Host (2020)
★★★ / ★★★★

In just under one hour, director Rob Savage (who co-writes with Gemma Hurley and Jed Shepherd) is able to tell a satisfying horror tale about a group of friends who summon an entity through a seance using the Zoom app in the middle of the COVID-19 pandemic. It wears its inspirations on its sleeves—“Paranormal Activity,” “Unfriended,” and “Friend Request” quickly come to mind—yet it is able to take note of what worked and makes them more potent. I wish more movies can be as direct and efficient; it is apparent the filmmakers value our time.

We are not meant to get to know any of the characters—not even Haley (Haley Bishop), host of the video chat who has hired Seylan (Seylan Baxter) to guide them through the seance. However, we are presented just enough details in order to get a surface feel of the participants’ personalities, from Haley who holds a certain respect (and thrill) in communicating with the dead, Caroline (Caroline Ward) who is open to an experience that may or may not turn out to be a dud, to Jemma (Jemma Moore) who is clearly in it just for the laughs.

One trait they all have in common: They miss each other after having been quarantined for months. Their apartments look messy and lived in—one or two in need of serious vacuuming. We also get a sense that some of the girls are closer to some than others—a delightful, realistic touch that did not be included in a breezy horror picture. But because it is there, it sets itself further apart from its contemporaries. Future works to be inspired by this film should take note.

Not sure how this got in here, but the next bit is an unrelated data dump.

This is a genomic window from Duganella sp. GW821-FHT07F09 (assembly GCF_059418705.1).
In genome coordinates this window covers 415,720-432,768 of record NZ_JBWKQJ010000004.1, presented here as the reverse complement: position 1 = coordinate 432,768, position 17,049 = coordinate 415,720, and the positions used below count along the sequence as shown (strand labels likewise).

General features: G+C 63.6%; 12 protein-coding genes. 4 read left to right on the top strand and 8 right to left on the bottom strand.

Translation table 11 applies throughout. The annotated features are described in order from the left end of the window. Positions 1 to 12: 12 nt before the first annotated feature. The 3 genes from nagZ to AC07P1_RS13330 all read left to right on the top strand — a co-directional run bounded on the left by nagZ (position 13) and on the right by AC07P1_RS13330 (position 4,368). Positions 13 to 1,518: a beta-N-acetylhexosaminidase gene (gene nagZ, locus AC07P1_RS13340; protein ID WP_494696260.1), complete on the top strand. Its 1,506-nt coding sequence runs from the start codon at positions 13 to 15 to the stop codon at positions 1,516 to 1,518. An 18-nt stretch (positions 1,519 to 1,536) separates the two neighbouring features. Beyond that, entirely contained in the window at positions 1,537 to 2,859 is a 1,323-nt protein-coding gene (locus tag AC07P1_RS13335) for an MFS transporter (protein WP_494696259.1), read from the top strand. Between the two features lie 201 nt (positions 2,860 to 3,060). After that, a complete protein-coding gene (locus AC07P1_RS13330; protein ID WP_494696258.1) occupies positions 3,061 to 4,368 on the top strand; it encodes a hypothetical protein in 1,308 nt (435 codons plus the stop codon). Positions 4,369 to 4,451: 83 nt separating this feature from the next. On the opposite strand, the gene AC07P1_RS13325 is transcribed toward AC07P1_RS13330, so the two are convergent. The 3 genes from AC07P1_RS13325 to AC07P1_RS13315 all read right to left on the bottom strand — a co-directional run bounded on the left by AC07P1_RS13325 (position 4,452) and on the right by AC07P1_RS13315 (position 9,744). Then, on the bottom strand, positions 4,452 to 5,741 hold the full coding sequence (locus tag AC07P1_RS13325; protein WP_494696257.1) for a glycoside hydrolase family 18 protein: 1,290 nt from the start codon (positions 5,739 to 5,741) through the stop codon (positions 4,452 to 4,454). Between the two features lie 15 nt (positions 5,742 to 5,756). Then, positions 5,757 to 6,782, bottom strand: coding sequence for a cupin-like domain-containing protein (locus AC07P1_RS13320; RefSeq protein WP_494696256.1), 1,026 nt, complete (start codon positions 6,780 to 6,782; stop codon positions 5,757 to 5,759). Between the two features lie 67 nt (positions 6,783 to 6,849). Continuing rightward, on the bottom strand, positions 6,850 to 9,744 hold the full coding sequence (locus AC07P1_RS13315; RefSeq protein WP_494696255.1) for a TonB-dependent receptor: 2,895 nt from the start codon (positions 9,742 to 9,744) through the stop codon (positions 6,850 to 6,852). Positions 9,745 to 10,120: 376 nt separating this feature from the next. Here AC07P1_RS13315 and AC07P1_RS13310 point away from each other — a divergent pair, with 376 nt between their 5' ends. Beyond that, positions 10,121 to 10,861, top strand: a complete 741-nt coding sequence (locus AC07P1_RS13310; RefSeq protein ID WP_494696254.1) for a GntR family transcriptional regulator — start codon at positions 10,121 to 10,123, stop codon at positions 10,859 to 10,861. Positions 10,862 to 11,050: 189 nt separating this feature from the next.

There is restraint in utilizing special and visual effects. Naturally, there will be jump scares. When a character faces a dark room and points out to others that she sees something standing there, cue the countdown to the “Boo!” moment. Sometimes there are jolts. But other times the lack of it is unsettling. Its ability to change gears keeps us on our toes. The work does not always feel the need to show in order to pique our curiosity. There are instances when the horror relies upon knowing with absolute certainty that an apparition is in the room but a girl is helpless from doing anything about it. But because she is panic-stricken, she just has to know where it is in order to cope. And so she disperses flour all around the room.

There are far too many moments when characters are pulled or dragged around by an invisible force. One or two times does the job; five or six times is laughable. Still, I admired “Host” what it is able to accomplish with minimal budget, a short running time, the many familiar (and problematic) tropes it embraces, and its knack for finding ways to sell the familiar as fresh. I am interested in seeing the screenwriters helm an original work far more daring than this one. This is a solid showcase of their potential.

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